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Range-Wide Genetic Analysis of Little Brown Bat (Myotis lucifugus) Populations: Estimating the Risk of Spread of White-Nose Syndrome.

Vonhof MJ, Russell AL, Miller-Butterworth CM - PLoS ONE (2015)

Bottom Line: We identified considerable spatial variation in patterns of female dispersal and significant genetic variation between populations in eastern versus western portions of the range.However, patterns of mtDNA differentiation are highly variable, with high ΦST values between most sample pairs (including between all western samples, between western and eastern samples, and between some eastern samples), while low mitochondrial differentiation was observed within two groups of samples found in central and eastern regions of North America.Furthermore, the Alaskan population was highly differentiated from all others, and western populations were characterized by isolation by distance while eastern populations were not.

View Article: PubMed Central - PubMed

Affiliation: Department of Biological Sciences, Western Michigan University, Kalamazoo, Michigan, United States of America; Environmental and Sustainability Studies Program, Western Michigan University, Kalamazoo, Michigan, United States of America.

ABSTRACT
The little brown bat (Myotis lucifugus) is one of the most widespread bat species in North America and is experiencing severe population declines because of an emerging fungal disease, white-nose syndrome (WNS). To manage and conserve this species effectively it is important to understand patterns of gene flow and population connectivity to identify possible barriers to disease transmission. However, little is known about the population genetic structure of little brown bats, and to date, no studies have investigated population structure across their entire range. We examined mitochondrial DNA and nuclear microsatellites in 637 little brown bats (including all currently recognized subspecific lineages) from 29 locations across North America, to assess levels of genetic variation and population differentiation across the range of the species, including areas affected by WNS and those currently unaffected. We identified considerable spatial variation in patterns of female dispersal and significant genetic variation between populations in eastern versus western portions of the range. Overall levels of nuclear genetic differentiation were low, and there is no evidence for any major barriers to gene flow across their range. However, patterns of mtDNA differentiation are highly variable, with high ΦST values between most sample pairs (including between all western samples, between western and eastern samples, and between some eastern samples), while low mitochondrial differentiation was observed within two groups of samples found in central and eastern regions of North America. Furthermore, the Alaskan population was highly differentiated from all others, and western populations were characterized by isolation by distance while eastern populations were not. These data raise the possibility that the current patterns of spread of WNS observed in eastern North America may not apply to the entire range and that there may be broad-scale spatial variation in the risk of WNS transmission and occurrence if the disease continues to spread west.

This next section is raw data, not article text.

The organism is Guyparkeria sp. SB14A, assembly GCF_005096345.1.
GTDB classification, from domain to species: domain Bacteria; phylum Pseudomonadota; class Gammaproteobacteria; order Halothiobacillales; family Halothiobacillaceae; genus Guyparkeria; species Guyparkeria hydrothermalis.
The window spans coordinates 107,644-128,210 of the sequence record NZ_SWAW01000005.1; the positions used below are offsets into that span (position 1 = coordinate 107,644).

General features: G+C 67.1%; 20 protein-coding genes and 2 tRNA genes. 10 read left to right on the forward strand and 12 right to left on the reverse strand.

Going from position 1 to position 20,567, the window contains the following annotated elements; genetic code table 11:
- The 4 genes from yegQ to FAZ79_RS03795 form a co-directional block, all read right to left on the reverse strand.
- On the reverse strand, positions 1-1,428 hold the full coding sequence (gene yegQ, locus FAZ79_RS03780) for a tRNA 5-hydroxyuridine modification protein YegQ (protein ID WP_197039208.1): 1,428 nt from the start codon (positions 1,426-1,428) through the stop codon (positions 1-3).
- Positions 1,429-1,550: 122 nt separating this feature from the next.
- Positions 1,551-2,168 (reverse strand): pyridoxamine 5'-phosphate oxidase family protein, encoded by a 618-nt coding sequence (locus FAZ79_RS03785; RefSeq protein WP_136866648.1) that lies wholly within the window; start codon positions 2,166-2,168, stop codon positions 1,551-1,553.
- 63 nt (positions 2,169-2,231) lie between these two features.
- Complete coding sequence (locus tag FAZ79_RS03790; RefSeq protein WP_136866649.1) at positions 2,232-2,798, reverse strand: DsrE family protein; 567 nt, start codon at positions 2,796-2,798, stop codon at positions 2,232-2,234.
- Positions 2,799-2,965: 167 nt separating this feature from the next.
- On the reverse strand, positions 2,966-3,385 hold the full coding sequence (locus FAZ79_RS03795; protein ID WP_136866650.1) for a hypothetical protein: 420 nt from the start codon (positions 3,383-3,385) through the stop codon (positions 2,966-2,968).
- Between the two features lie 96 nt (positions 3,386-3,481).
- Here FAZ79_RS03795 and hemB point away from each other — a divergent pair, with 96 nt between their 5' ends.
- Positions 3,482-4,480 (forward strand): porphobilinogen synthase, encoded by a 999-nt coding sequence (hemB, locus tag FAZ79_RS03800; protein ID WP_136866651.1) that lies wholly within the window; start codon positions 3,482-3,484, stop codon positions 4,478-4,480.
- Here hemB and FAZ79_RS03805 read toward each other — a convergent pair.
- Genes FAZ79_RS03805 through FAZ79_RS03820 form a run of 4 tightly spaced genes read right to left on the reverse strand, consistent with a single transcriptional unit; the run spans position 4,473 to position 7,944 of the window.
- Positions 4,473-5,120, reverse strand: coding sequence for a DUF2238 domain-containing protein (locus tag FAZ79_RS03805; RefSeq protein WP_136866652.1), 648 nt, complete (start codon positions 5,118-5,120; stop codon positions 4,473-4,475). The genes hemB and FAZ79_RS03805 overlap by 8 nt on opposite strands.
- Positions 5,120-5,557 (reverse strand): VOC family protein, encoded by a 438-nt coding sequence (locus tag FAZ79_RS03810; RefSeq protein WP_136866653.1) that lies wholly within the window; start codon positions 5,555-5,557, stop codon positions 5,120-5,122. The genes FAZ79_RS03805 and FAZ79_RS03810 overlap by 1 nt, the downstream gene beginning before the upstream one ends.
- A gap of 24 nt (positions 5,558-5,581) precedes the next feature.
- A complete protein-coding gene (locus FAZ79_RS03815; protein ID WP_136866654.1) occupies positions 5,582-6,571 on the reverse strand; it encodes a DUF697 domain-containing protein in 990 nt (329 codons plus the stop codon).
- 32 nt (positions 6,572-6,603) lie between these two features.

No MeSH data available.


Related in: MedlinePlus

Phylogenetic tree showing relationships between Nearctic Myotis (sensu [58]), and the presence of three distinct clades within M. lucifugus, based on maximum likelihood analysis of partial COI sequences in PhyML 3.0.A member of the Neotropical Myotis clade (M. austroriparius) was included as the outgroup. Leaves are collapsed to highlight well-supported clades, and the vertical dimension of the triangles is proportional to the number of samples included. SH-like branch support values are provided for all major clades. Clades containing M. lucifugus are designated by the specific abbreviation followed by the subspecies name (e.g., M. l. lucifugus refers to the nominal subspecies). Note that one clade (including M. l. carissima) also contains members of other species (including M. evotis, M. keenii, and M. thysanodes) as previously described [32].